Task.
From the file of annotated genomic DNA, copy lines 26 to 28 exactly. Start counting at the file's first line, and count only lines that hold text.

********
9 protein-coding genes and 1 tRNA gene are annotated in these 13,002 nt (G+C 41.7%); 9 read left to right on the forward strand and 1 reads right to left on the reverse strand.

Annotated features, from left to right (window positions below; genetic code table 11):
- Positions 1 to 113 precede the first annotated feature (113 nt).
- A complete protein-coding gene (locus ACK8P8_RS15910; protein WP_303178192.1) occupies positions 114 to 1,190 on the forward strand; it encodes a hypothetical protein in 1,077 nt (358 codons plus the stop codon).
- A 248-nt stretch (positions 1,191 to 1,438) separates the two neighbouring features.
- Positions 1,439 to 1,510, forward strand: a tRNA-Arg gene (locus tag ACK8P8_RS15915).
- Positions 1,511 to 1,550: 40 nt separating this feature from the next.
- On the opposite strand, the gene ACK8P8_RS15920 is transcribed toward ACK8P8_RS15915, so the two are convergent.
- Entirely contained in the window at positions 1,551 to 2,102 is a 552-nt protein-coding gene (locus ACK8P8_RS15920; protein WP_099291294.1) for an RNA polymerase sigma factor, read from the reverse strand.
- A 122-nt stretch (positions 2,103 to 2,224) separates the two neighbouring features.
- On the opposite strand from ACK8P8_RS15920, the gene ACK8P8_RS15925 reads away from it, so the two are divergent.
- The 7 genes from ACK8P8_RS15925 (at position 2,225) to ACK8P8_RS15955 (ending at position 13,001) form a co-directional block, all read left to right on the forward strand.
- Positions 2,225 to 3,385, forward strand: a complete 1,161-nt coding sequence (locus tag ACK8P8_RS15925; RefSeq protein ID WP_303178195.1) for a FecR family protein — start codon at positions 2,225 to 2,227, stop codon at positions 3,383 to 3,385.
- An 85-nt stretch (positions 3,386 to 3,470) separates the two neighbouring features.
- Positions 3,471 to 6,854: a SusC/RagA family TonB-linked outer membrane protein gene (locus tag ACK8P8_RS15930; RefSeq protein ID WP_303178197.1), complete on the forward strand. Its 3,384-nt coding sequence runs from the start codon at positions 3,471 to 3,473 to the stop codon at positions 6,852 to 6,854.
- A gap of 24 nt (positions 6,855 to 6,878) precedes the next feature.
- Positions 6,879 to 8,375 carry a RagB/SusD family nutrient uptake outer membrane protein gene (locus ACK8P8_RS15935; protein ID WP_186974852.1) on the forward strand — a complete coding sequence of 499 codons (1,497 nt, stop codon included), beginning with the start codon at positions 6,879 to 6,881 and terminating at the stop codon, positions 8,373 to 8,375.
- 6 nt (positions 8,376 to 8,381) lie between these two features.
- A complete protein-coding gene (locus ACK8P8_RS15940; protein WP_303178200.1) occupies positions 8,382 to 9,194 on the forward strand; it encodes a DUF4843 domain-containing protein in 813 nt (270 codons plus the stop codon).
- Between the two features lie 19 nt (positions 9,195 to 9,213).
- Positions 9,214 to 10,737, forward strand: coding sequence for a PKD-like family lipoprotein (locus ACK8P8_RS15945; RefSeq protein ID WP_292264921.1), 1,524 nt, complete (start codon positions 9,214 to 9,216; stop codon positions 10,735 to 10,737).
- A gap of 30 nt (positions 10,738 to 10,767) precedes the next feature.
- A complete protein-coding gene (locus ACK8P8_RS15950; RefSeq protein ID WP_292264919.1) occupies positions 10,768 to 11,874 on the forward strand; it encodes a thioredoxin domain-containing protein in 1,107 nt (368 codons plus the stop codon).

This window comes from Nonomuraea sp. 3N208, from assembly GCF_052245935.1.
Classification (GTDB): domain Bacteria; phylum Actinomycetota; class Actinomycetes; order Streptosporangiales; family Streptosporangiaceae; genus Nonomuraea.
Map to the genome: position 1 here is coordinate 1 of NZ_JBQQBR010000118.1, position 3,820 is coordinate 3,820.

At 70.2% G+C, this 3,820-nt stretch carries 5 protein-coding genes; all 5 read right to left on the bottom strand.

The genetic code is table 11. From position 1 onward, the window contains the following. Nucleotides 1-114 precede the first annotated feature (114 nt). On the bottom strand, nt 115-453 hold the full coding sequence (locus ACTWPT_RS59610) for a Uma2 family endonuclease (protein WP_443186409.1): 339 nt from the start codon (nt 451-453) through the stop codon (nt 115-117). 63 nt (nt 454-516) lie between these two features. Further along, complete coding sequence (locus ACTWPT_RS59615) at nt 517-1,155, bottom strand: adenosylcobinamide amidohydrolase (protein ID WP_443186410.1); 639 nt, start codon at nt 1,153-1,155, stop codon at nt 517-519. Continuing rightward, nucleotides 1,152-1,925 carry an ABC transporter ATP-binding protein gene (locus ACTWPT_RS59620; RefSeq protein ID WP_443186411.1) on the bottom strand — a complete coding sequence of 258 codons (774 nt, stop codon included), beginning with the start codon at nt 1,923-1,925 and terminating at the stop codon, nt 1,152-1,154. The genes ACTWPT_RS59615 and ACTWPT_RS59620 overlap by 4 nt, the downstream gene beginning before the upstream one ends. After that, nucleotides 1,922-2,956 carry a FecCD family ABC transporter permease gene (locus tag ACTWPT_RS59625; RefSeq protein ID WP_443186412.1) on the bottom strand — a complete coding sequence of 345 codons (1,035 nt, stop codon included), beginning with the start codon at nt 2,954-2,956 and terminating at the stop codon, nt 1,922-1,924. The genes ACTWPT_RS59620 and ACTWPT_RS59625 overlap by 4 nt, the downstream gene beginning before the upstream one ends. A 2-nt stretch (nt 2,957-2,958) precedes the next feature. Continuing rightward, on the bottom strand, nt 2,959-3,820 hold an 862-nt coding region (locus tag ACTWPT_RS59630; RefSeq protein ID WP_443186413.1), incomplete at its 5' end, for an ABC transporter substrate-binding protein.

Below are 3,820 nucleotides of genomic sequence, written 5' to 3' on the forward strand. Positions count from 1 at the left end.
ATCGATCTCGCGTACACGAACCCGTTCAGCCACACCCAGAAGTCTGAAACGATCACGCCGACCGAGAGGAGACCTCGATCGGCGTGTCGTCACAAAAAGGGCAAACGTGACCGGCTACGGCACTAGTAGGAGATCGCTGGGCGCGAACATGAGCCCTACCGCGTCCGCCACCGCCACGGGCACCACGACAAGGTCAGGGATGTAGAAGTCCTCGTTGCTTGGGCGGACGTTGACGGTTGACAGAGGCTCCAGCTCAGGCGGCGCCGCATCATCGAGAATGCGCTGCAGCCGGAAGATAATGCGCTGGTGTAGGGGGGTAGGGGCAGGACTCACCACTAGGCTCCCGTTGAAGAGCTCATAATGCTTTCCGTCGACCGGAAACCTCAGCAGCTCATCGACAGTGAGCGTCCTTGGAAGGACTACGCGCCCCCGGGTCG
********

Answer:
Map to the genome: position 1 here is coordinate 1 of NZ_JBQQBR010000118.1, position 3,820 is coordinate 3,820.

At 70.2% G+C, this 3,820-nt stretch carries 5 protein-coding genes; all 5 read right to left on the bottom strand.

The genetic code is table 11. From position 1 onward, the window contains the following. Nucleotides 1-114 precede the first annotated feature (114 nt). On the bottom strand, nt 115-453 hold the full coding sequence (locus ACTWPT_RS59610) for a Uma2 family endonuclease (protein WP_443186409.1): 339 nt from the start codon (nt 451-453) through the stop codon (nt 115-117). 63 nt (nt 454-516) lie between these two features. Further along, complete coding sequence (locus ACTWPT_RS59615) at nt 517-1,155, bottom strand: adenosylcobinamide amidohydrolase (protein ID WP_443186410.1); 639 nt, start codon at nt 1,153-1,155, stop codon at nt 517-519. Continuing rightward, nucleotides 1,152-1,925 carry an ABC transporter ATP-binding protein gene (locus ACTWPT_RS59620; RefSeq protein ID WP_443186411.1) on the bottom strand — a complete coding sequence of 258 codons (774 nt, stop codon included), beginning with the start codon at nt 1,923-1,925 and terminating at the stop codon, nt 1,152-1,154. The genes ACTWPT_RS59615 and ACTWPT_RS59620 overlap by 4 nt, the downstream gene beginning before the upstream one ends. After that, nucleotides 1,922-2,956 carry a FecCD family ABC transporter permease gene (locus tag ACTWPT_RS59625; RefSeq protein ID WP_443186412.1) on the bottom strand — a complete coding sequence of 345 codons (1,035 nt, stop codon included), beginning with the start codon at nt 2,954-2,956 and terminating at the stop codon, nt 1,922-1,924. The genes ACTWPT_RS59620 and ACTWPT_RS59625 overlap by 4 nt, the downstream gene beginning before the upstream one ends. A 2-nt stretch (nt 2,957-2,958) precedes the next feature. Continuing rightward, on the bottom strand, nt 2,959-3,820 hold an 862-nt coding region (locus tag ACTWPT_RS59630; RefSeq protein ID WP_443186413.1), incomplete at its 5' end, for an ABC transporter substrate-binding protein.